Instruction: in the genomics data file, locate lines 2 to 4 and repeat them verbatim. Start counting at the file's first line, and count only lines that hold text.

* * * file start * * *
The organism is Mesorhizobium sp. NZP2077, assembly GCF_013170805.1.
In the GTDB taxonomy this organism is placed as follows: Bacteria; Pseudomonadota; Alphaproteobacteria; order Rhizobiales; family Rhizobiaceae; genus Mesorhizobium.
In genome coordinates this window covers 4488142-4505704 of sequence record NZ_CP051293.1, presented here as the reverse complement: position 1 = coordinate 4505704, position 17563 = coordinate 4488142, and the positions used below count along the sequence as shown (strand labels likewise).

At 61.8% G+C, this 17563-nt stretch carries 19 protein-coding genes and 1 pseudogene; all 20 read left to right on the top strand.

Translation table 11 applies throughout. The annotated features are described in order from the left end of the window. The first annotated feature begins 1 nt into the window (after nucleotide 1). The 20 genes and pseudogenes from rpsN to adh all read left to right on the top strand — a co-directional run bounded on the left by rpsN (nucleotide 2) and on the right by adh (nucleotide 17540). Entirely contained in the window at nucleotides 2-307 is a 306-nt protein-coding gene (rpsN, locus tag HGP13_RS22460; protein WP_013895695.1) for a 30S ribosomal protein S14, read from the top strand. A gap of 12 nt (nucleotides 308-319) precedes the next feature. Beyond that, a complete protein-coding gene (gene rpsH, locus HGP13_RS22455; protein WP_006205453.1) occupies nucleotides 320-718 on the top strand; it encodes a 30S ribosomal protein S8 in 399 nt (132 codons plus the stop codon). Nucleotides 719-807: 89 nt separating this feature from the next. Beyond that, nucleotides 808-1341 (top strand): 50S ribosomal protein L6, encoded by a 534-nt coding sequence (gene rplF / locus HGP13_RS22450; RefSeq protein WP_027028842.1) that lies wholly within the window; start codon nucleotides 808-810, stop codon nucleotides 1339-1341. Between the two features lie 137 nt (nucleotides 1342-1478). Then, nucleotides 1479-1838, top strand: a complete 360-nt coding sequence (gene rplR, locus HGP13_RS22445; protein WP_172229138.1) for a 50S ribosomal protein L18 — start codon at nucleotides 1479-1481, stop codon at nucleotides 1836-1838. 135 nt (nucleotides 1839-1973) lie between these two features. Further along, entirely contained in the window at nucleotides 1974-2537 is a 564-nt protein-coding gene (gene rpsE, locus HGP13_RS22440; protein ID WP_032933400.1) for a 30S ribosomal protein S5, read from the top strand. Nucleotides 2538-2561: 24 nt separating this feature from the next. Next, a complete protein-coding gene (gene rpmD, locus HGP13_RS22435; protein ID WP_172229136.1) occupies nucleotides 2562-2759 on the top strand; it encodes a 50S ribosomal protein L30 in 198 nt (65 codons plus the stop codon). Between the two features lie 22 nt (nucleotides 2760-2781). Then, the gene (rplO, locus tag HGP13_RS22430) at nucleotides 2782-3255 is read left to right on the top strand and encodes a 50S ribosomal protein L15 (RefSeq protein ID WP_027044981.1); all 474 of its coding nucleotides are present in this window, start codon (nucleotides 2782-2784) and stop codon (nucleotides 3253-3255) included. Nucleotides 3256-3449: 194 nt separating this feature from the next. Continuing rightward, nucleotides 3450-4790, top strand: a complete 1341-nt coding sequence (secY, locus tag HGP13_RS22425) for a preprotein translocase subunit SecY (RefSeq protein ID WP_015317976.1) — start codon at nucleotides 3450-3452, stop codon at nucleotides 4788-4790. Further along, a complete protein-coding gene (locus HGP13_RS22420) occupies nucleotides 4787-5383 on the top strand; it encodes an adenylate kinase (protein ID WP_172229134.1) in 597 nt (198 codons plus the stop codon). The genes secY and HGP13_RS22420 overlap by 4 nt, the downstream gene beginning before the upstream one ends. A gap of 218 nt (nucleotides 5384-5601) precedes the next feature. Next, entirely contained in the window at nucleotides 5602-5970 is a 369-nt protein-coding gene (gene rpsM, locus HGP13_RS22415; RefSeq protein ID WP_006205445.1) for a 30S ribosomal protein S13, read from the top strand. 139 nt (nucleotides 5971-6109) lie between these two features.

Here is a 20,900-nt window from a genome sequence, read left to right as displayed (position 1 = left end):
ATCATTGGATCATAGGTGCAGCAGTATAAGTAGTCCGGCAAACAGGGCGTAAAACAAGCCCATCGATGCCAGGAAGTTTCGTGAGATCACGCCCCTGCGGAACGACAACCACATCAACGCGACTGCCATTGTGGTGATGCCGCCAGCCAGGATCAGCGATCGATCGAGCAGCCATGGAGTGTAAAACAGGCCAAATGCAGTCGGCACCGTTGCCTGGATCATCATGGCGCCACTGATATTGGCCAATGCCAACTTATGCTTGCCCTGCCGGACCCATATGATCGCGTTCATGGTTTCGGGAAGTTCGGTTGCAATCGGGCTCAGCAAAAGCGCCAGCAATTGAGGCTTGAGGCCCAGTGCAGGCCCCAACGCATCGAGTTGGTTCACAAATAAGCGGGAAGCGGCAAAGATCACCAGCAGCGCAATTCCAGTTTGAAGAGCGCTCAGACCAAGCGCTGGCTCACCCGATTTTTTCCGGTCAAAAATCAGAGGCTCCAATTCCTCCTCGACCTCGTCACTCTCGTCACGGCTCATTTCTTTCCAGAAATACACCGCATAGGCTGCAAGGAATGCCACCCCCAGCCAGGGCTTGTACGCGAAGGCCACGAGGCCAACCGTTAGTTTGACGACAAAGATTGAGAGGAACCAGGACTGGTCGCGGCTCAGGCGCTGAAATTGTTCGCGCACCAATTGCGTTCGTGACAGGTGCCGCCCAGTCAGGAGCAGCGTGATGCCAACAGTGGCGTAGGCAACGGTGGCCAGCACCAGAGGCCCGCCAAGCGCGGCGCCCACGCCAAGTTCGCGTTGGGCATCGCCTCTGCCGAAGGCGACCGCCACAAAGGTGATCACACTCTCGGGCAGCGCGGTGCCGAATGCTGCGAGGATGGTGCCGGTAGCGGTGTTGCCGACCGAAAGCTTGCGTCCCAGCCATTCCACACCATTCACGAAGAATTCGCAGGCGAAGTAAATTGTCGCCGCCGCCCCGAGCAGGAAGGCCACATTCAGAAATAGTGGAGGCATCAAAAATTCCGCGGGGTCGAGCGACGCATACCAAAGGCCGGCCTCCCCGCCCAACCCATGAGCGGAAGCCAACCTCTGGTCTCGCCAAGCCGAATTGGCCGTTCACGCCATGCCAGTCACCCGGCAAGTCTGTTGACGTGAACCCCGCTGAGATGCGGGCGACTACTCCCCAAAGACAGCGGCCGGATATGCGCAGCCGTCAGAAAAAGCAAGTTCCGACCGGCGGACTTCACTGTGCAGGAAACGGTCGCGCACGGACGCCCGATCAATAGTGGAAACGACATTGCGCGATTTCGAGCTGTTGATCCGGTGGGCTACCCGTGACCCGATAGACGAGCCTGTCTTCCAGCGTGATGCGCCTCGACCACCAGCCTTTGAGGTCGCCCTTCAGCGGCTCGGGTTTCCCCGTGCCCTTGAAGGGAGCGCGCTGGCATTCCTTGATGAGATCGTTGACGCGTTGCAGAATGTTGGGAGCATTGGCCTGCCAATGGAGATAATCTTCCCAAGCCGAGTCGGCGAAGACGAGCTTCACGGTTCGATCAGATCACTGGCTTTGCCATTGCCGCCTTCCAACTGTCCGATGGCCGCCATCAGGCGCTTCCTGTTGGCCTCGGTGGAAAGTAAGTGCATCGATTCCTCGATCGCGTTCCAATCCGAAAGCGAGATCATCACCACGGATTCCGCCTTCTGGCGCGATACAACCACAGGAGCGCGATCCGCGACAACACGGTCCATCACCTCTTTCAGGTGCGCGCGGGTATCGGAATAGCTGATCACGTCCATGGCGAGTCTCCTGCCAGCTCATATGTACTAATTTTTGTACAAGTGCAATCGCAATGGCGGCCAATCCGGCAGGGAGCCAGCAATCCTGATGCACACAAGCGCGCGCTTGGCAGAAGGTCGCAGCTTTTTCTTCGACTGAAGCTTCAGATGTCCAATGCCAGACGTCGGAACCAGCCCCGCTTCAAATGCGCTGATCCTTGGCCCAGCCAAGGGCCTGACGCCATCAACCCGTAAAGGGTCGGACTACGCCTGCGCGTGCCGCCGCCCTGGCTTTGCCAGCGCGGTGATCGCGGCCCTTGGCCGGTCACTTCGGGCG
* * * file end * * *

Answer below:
In the GTDB taxonomy this organism is placed as follows: Bacteria; Pseudomonadota; Alphaproteobacteria; order Rhizobiales; family Rhizobiaceae; genus Mesorhizobium.
In genome coordinates this window covers 4488142-4505704 of sequence record NZ_CP051293.1, presented here as the reverse complement: position 1 = coordinate 4505704, position 17563 = coordinate 4488142, and the positions used below count along the sequence as shown (strand labels likewise).

At 61.8% G+C, this 17563-nt stretch carries 19 protein-coding genes and 1 pseudogene; all 20 read left to right on the top strand.